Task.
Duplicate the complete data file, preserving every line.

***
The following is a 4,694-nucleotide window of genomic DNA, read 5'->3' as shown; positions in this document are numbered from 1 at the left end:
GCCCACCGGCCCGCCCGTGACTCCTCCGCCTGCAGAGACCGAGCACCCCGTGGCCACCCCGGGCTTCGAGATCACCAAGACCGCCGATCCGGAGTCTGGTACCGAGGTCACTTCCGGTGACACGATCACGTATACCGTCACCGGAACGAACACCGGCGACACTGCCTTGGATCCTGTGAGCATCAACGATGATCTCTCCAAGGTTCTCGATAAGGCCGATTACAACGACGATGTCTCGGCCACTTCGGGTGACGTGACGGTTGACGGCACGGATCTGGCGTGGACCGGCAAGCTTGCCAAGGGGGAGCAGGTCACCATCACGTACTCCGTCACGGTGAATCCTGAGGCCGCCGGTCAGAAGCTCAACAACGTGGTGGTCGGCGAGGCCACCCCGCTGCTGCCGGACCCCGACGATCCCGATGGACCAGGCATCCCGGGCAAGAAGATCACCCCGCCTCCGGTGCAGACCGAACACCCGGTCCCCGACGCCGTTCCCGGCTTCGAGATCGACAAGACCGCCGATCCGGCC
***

The following is a 4,694-nucleotide window of genomic DNA, read 5'->3' as shown; positions in this document are numbered from 1 at the left end:
GCCCACCGGCCCGCCCGTGACTCCTCCGCCTGCAGAGACCGAGCACCCCGTGGCCACCCCGGGCTTCGAGATCACCAAGACCGCCGATCCGGAGTCTGGTACCGAGGTCACTTCCGGTGACACGATCACGTATACCGTCACCGGAACGAACACCGGCGACACTGCCTTGGATCCTGTGAGCATCAACGATGATCTCTCCAAGGTTCTCGATAAGGCCGATTACAACGACGATGTCTCGGCCACTTCGGGTGACGTGACGGTTGACGGCACGGATCTGGCGTGGACCGGCAAGCTTGCCAAGGGGGAGCAGGTCACCATCACGTACTCCGTCACGGTGAATCCTGAGGCCGCCGGTCAGAAGCTCAACAACGTGGTGGTCGGCGAGGCCACCCCGCTGCTGCCGGACCCCGACGATCCCGATGGACCAGGCATCCCGGGCAAGAAGATCACCCCGCCTCCGGTGCAGACCGAACACCCGGTCCCCGACGCCGTTCCCGGCTTCGAGATCGACAAGACCGCCGATCCGGCC